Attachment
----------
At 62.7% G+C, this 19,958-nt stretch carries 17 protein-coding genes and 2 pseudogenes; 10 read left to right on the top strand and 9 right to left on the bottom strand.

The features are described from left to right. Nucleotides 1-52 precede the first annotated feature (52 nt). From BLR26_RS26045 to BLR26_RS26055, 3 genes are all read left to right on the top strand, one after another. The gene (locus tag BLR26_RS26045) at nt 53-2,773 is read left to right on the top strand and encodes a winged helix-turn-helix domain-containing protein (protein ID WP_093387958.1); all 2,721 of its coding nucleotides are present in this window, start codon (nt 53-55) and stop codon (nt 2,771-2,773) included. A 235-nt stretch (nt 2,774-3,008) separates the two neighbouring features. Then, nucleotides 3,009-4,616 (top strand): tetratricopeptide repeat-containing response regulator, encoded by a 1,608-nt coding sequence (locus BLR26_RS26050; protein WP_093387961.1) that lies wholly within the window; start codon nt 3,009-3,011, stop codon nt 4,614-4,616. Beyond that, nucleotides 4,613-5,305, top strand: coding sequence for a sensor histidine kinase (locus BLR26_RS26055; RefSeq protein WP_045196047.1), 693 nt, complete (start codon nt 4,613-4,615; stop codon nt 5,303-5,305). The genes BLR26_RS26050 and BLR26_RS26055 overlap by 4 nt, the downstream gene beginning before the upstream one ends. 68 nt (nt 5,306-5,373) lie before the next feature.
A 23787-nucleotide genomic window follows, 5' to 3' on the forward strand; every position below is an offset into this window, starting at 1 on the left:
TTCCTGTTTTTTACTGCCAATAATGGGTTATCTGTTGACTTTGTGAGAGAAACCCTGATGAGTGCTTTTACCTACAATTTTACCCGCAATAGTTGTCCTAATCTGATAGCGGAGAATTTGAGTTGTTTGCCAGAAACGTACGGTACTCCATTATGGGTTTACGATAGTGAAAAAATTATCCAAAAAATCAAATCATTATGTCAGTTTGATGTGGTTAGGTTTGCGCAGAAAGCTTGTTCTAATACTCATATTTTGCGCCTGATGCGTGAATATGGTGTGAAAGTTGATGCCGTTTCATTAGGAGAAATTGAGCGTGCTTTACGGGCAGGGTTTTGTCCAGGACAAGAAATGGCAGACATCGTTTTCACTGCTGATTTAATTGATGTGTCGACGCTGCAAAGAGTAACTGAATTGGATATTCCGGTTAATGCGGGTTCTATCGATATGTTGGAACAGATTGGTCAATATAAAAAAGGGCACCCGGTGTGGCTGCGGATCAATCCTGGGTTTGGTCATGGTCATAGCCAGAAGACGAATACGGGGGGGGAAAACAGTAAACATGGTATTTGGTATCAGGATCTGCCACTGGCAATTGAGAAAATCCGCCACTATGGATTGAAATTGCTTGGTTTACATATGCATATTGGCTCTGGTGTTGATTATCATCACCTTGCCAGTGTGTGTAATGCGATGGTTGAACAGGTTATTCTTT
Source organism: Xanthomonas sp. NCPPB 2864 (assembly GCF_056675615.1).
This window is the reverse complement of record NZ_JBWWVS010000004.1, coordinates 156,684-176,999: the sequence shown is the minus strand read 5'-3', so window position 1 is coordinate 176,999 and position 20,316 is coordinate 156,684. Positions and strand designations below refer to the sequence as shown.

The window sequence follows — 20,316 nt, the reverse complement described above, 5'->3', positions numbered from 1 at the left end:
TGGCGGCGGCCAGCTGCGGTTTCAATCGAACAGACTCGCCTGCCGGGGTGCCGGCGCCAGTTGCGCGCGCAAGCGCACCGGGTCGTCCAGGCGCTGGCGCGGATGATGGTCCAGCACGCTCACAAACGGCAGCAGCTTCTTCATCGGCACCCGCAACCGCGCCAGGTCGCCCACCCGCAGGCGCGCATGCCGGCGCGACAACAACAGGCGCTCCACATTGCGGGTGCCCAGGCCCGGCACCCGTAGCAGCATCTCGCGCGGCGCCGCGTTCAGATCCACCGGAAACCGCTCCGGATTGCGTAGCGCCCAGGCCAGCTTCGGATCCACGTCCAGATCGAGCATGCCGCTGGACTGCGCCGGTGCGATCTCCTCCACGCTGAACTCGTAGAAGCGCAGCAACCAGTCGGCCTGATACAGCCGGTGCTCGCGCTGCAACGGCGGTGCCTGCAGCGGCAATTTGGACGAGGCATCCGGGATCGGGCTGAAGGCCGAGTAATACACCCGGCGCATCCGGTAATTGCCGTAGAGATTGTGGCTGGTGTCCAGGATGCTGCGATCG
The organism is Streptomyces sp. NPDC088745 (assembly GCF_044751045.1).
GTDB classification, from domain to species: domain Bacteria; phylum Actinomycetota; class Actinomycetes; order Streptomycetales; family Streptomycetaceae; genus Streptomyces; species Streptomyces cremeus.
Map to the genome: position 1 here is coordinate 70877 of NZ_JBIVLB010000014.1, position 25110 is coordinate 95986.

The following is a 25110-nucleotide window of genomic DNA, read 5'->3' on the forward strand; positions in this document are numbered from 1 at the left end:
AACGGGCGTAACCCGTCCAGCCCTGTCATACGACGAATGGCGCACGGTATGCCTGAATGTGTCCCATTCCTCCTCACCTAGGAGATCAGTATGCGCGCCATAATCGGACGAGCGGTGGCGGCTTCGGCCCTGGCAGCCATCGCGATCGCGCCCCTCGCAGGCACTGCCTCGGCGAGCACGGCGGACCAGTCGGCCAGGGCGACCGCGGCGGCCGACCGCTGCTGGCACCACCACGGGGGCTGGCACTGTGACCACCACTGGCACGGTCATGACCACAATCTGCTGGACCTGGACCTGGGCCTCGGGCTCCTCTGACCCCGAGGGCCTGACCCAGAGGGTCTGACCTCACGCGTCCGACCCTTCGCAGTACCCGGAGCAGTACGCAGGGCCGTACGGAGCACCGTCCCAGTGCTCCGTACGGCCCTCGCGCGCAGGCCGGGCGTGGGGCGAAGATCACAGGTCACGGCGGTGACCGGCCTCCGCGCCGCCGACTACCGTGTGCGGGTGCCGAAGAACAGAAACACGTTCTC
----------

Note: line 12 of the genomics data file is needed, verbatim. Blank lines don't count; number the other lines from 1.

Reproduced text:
The following is a 25110-nucleotide window of genomic DNA, read 5'->3' on the forward strand; positions in this document are numbered from 1 at the left end: